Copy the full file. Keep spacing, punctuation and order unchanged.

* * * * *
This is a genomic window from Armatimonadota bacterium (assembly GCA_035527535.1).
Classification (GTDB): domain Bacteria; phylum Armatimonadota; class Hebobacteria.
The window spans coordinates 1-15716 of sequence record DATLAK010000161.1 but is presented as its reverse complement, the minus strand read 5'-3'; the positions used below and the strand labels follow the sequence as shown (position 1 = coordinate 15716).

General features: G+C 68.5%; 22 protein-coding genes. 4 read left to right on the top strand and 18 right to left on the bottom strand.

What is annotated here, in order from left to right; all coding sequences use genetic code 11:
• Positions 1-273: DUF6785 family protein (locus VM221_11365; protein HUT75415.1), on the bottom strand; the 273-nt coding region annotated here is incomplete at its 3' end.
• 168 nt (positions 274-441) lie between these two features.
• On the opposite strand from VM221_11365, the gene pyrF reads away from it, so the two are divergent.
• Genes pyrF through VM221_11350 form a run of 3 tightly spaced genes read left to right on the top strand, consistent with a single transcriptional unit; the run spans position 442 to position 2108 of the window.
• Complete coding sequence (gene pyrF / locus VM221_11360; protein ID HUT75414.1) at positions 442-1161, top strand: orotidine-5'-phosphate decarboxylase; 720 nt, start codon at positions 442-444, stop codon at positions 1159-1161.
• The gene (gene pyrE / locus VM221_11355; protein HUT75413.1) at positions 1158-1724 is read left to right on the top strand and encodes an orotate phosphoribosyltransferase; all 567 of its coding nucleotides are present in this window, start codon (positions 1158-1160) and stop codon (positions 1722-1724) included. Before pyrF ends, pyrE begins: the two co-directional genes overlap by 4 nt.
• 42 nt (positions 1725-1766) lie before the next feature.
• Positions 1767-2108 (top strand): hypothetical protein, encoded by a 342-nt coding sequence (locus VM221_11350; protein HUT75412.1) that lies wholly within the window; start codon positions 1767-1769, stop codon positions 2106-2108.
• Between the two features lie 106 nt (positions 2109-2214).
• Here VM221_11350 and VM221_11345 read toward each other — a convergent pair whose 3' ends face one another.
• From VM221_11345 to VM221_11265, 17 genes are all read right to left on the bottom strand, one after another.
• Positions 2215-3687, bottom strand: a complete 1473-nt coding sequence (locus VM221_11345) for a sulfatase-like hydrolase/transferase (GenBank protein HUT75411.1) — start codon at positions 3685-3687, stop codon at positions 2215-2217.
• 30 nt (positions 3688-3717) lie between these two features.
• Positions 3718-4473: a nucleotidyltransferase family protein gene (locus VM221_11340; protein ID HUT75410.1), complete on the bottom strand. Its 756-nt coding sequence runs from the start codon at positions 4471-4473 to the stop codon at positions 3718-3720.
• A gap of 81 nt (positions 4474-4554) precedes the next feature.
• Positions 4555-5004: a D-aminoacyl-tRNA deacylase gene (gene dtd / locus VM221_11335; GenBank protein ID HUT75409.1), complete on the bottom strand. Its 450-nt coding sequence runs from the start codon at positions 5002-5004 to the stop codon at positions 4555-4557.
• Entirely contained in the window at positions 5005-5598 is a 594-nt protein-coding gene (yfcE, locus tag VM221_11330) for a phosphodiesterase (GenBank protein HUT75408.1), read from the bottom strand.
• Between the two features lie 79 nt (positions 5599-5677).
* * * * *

This is a genomic window from Armatimonadota bacterium (assembly GCA_035527535.1).
Classification (GTDB): domain Bacteria; phylum Armatimonadota; class Hebobacteria.
The window spans coordinates 1-15716 of sequence record DATLAK010000161.1 but is presented as its reverse complement, the minus strand read 5'-3'; the positions used below and the strand labels follow the sequence as shown (position 1 = coordinate 15716).

General features: G+C 68.5%; 22 protein-coding genes. 4 read left to right on the top strand and 18 right to left on the bottom strand.

What is annotated here, in order from left to right; all coding sequences use genetic code 11:
• Positions 1-273: DUF6785 family protein (locus VM221_11365; protein HUT75415.1), on the bottom strand; the 273-nt coding region annotated here is incomplete at its 3' end.
• 168 nt (positions 274-441) lie between these two features.
• On the opposite strand from VM221_11365, the gene pyrF reads away from it, so the two are divergent.
• Genes pyrF through VM221_11350 form a run of 3 tightly spaced genes read left to right on the top strand, consistent with a single transcriptional unit; the run spans position 442 to position 2108 of the window.
• Complete coding sequence (gene pyrF / locus VM221_11360; protein ID HUT75414.1) at positions 442-1161, top strand: orotidine-5'-phosphate decarboxylase; 720 nt, start codon at positions 442-444, stop codon at positions 1159-1161.
• The gene (gene pyrE / locus VM221_11355; protein HUT75413.1) at positions 1158-1724 is read left to right on the top strand and encodes an orotate phosphoribosyltransferase; all 567 of its coding nucleotides are present in this window, start codon (positions 1158-1160) and stop codon (positions 1722-1724) included. Before pyrF ends, pyrE begins: the two co-directional genes overlap by 4 nt.
• 42 nt (positions 1725-1766) lie before the next feature.
• Positions 1767-2108 (top strand): hypothetical protein, encoded by a 342-nt coding sequence (locus VM221_11350; protein HUT75412.1) that lies wholly within the window; start codon positions 1767-1769, stop codon positions 2106-2108.
• Between the two features lie 106 nt (positions 2109-2214).
• Here VM221_11350 and VM221_11345 read toward each other — a convergent pair whose 3' ends face one another.
• From VM221_11345 to VM221_11265, 17 genes are all read right to left on the bottom strand, one after another.
• Positions 2215-3687, bottom strand: a complete 1473-nt coding sequence (locus VM221_11345) for a sulfatase-like hydrolase/transferase (GenBank protein HUT75411.1) — start codon at positions 3685-3687, stop codon at positions 2215-2217.
• 30 nt (positions 3688-3717) lie between these two features.
• Positions 3718-4473: a nucleotidyltransferase family protein gene (locus VM221_11340; protein ID HUT75410.1), complete on the bottom strand. Its 756-nt coding sequence runs from the start codon at positions 4471-4473 to the stop codon at positions 3718-3720.
• A gap of 81 nt (positions 4474-4554) precedes the next feature.
• Positions 4555-5004: a D-aminoacyl-tRNA deacylase gene (gene dtd / locus VM221_11335; GenBank protein ID HUT75409.1), complete on the bottom strand. Its 450-nt coding sequence runs from the start codon at positions 5002-5004 to the stop codon at positions 4555-4557.
• Entirely contained in the window at positions 5005-5598 is a 594-nt protein-coding gene (yfcE, locus tag VM221_11330) for a phosphodiesterase (GenBank protein HUT75408.1), read from the bottom strand.
• Between the two features lie 79 nt (positions 5599-5677).